On 12 Jan 2011, at 20:35, John NICHOLS wrote:
I cut and pasted this post together, i hope you can make sense of this.
> Hi Steve, I'm John Nichols, we worked together in the mid 1970's at CFI. I went back to CFI in 1998-2004 when they closed. About 1999 they put up a posting about your medal, in the lab building on the bulletin board where the lab guys took their breaks. I would like to post on my infantry web site when you personally do your D-Day tours. I also know you are a college professor and have a doctorate, could you send me a bio on yourself or direct to me to a web site? Thanks!
> John Nichols
>I worked with Dr. Steve Weiss in the mid 1970's in Hollywood. We worked behind the cameras. At the time he was such a character I thought he should be in front of the camera. He had a BA degree in psychology and after work he would consul WW2 veterans with mental health issues. He would tell me some of his WW2 stories and at times I was skeptical that he had done all these things and still be alive. He quit the company when he was in his late 50's. He went back to school to get his doctorate and was awarded the French Medal of Honor in 1999.
Dr. Steve Weiss
39 Redcliffe Square
London SW10 9HF
tel: +44 (0) 207 244 7677
Of course I remember you, knowing that you and Dick worked together. Enclosed might be of help, and if you're ever over here, I'd be pleased to see you. I do tours for Stephen Ambrose 'Band of Brothers' Tours.
Get in touch too with my good friend Yakir Katz who is CEO of Ambrose Tours at email@example.com Best, and stay in touch, Steve
>>>> Dr Stephen (Steve) J Weiss
>>>> Dr Stephen J Weiss
>>>> Dr. Stephen J. Weiss, is a Senior Visiting Research Fellow on the faculty of the War Studies Department, Kings College London (KCL), a part of the University of London. He holds two Masters Degrees, one from Goddard College, Vermont in 'Clinical Psychology,' the other from KCL in 'War Studies.' He received his PhD. in 'War Studies,' from KCL in 1995.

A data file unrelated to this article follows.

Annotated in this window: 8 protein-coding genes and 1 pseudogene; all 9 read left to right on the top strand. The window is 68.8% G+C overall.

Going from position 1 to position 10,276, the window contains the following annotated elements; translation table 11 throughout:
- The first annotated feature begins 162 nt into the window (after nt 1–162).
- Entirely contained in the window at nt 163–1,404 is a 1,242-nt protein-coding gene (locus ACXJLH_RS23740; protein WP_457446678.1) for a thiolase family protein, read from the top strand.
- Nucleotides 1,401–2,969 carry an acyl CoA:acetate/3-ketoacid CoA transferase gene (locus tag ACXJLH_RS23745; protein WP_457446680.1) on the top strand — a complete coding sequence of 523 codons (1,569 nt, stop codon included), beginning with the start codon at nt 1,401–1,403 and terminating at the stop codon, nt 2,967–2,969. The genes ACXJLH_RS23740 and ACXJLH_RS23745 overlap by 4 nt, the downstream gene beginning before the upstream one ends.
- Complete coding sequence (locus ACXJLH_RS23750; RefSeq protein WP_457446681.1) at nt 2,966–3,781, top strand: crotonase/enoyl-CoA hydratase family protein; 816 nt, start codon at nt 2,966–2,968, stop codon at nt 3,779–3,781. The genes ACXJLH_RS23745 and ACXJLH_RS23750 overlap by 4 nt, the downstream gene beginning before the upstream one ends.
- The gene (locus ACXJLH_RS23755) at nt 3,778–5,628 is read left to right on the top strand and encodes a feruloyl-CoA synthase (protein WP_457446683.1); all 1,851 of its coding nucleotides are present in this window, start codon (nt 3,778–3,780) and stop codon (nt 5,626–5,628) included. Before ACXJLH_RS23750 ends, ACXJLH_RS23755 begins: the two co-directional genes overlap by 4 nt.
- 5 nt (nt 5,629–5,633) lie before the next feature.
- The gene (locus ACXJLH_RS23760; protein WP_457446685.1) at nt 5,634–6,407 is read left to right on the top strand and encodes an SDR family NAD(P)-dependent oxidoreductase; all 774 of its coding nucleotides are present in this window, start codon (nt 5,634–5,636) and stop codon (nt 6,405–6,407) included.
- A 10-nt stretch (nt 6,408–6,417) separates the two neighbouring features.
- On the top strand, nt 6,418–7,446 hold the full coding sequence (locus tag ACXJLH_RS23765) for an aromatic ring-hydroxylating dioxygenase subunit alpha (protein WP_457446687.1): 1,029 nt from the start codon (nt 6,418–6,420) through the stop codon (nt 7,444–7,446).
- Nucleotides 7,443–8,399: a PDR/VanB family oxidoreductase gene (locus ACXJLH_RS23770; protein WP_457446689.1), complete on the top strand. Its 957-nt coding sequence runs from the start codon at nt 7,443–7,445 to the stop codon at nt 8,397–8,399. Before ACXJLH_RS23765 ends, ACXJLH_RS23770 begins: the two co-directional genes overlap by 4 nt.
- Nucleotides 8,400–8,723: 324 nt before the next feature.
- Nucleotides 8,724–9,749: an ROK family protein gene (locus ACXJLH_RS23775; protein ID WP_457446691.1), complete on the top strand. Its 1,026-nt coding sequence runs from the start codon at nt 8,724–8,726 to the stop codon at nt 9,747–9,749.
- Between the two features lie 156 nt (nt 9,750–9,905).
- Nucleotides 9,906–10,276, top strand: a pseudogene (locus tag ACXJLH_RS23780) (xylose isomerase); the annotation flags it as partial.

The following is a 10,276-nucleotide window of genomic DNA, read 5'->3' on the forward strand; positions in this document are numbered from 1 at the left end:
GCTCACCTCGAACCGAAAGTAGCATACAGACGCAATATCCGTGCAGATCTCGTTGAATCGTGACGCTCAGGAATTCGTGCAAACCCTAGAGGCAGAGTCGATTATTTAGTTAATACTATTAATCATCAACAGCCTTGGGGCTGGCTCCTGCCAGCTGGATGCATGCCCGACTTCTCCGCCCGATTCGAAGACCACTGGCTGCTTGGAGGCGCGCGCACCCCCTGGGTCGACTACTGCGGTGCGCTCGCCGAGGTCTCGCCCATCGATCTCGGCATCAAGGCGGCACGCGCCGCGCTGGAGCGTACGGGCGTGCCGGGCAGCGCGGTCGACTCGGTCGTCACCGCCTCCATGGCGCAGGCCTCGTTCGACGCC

>>>> Dr. Weiss served as a first scout in an American infantry rifle squad in Italy, France, and Germany. He landed on D-Day in Southern France. Listed as Missing In Action' (MIA) in France, he served with the French Resistance and an OSS Operational Group behind enemy lines. For these exploits, he was awarded the French Resistance Medal, two Croix de Guerre, and the American Bronze Star. President Jacques Chirac of France presented him with the Legion d’ Honneur in 1999 in Paris. On 22nd June 2007 he was elevated in rank and made an Officier de la Leigon d’ Honneur, again at a ceremony at the Chancellery of the Liberation in Paris.
>>>> Dr Weiss also worked as a licensed California clinical psychotherapist in Los Angeles. As a former photographer and music editor, he spent many years in American network broadcast television. In his lectures, he shares his war experiences, as a combat soldier, with his students.
>>>> Dr Weiss is conducting research on and assessment of Post Traumatic Stress Disorder (PTSD) in a select group of World War Two Veterans. The Canadian landings in Normandy on D-Day is another project of his under investigation. He has led World War I and World War II battle field tours in Europe, from 'Normandy to the Rhine,' and in Italy, from 'Salerno to Florence.'
>>>> His book, 'Allies in Conflict,' was published in 1996. Other articles followed. An American, with dual citizenship, French and American, he lives in London. Dr. Weiss has three grown children and eight grand-children, all of whom live on the west coast of the United States.
I've had a very busy 2010, that may contribute to a successful outcome: lecturing on 'Experience of War' at Kings College London; participating at the annual course, 'Realities of War' at the Royal Defense Academy, Shrivenham in early June, and then leading two 14 day W.W.II battlefield tours for Stephen Ambrose Historical Tours, 'The Champagne Campaign in May (from Nice to Strasbourg), following in the steps of the American Seventh Army and the French First Army. I designed the tour and made all the arrangements to meet with French and American military, cultural delegates, legionnaires, and former Resistants and Veterans of both countries.
The second battlefield tour, 'From Normandy to the Rhine' which began in London on the 11th of July ended two weeks later on the 24th in Berchtesgarden, followed the route taken by Major Dick Winter's 'Band of Brothers,' Easy Company of the 506 Rgt.,101st Airborne Division in 1944-45. Both tours achieved their purpose and were successful in the information, visual and cognitive, shared.